Bad news for football fans today: top defensive linebacker Terrell Suggs of the Baltimore Ravens will likely be out for the 2012 season because of a ruptured Achilles tendon. This injury is particularly devastating to an athlete because of the prolonged recovery time, which usually means the player is out for a year.
The Achilles tendon is the biggest and strongest tendon in our body, connecting the two powerful calf muscles, the gastrocnemius and soleus muscles, to the heel bone. Its duty is to handle the force of the calf muscle’s powerful contraction with pushing off to run, jump, and even walk. It is usually torn when someone jumps or makes a forceful push-off movement. Less often, it can be torn by something hitting the tendon. The athlete will commonly say they felt like someone kicked them in the back of the leg when the tendon tears.
Achilles tears are very easy to diagnose. A clinical diagnosis can often be made by feeling the back of the leg and squeezing the calf. This is known as the Thompson test. The clinician is looking for the foot to move when the calf is squeezed. If no movement is detected, an Achilles tear is to blame. The diagnosis can also be confirmed with a MRI or ultrasound.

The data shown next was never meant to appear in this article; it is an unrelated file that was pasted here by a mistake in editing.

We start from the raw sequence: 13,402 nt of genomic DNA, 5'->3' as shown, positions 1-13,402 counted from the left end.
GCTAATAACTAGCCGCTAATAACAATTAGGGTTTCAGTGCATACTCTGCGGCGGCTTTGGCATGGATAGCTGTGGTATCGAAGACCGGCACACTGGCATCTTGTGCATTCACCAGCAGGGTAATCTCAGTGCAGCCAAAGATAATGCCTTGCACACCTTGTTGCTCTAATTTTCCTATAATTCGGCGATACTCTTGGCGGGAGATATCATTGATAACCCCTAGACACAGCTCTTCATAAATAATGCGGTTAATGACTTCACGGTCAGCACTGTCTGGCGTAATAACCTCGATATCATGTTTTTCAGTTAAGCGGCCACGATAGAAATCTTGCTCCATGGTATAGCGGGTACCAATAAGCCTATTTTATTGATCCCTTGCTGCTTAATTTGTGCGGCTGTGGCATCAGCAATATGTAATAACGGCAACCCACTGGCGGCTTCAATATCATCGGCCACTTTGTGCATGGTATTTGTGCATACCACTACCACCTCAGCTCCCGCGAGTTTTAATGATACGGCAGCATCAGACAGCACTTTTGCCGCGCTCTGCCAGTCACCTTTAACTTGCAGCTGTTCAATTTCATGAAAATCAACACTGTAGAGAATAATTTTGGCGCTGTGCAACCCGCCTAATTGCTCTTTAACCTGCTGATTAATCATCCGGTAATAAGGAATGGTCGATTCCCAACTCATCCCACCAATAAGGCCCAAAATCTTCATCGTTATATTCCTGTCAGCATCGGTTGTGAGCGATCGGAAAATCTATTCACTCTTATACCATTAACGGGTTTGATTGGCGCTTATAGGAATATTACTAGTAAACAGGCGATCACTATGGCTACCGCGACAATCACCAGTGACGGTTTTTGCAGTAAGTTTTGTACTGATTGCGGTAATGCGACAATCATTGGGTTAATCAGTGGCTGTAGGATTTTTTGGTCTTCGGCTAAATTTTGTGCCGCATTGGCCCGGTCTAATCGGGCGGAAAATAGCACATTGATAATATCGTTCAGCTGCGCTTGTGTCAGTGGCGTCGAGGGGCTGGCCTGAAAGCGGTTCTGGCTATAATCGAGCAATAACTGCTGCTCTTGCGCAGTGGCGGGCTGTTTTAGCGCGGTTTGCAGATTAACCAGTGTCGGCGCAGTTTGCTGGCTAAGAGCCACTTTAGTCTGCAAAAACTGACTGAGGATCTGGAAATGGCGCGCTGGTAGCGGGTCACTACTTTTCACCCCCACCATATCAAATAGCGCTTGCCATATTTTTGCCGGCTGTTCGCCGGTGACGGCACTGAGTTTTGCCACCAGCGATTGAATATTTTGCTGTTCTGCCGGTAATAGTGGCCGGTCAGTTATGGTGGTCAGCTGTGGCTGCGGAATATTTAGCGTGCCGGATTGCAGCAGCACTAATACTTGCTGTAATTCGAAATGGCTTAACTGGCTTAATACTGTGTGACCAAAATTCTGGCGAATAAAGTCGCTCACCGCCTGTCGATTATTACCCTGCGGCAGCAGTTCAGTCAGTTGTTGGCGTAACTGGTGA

The management of a tear can be conservative or surgical. Conservative treatment involves casting and extensive rehab, and is usually more favorable for non-athletes. Athletes like Suggs will typically have an Achilles repair surgery because of the demands on their body with athletics. A surgeon will open the back of the leg and suture the torn ends of the tendon back together. The patient is then usually immobilized in a cast or boot and not allowed to bear weight for the first 4 weeks or so (protocols vary). The patient will then begin a rehab program aimed at gradually beginning weight bearing and gentle stretching exercises. Strengthening typically begins around 6 weeks post-op, with gradual increase in resistance. The athlete is usually not allowed to run until 6 months after surgery, and full jumping and sport-specific drills sometimes even longer than that. The reason the recovery is so long is due to tissue healing times and the risk of re-rupture, which would be devastating to an athlete. One study found that the re-rupture rate is about 4.5 %, which is consistent with most literature and happens more often in people less than 30 years of age.1
Fans will have to wait to see the outcome of Suggs’ injury and recovery until next season.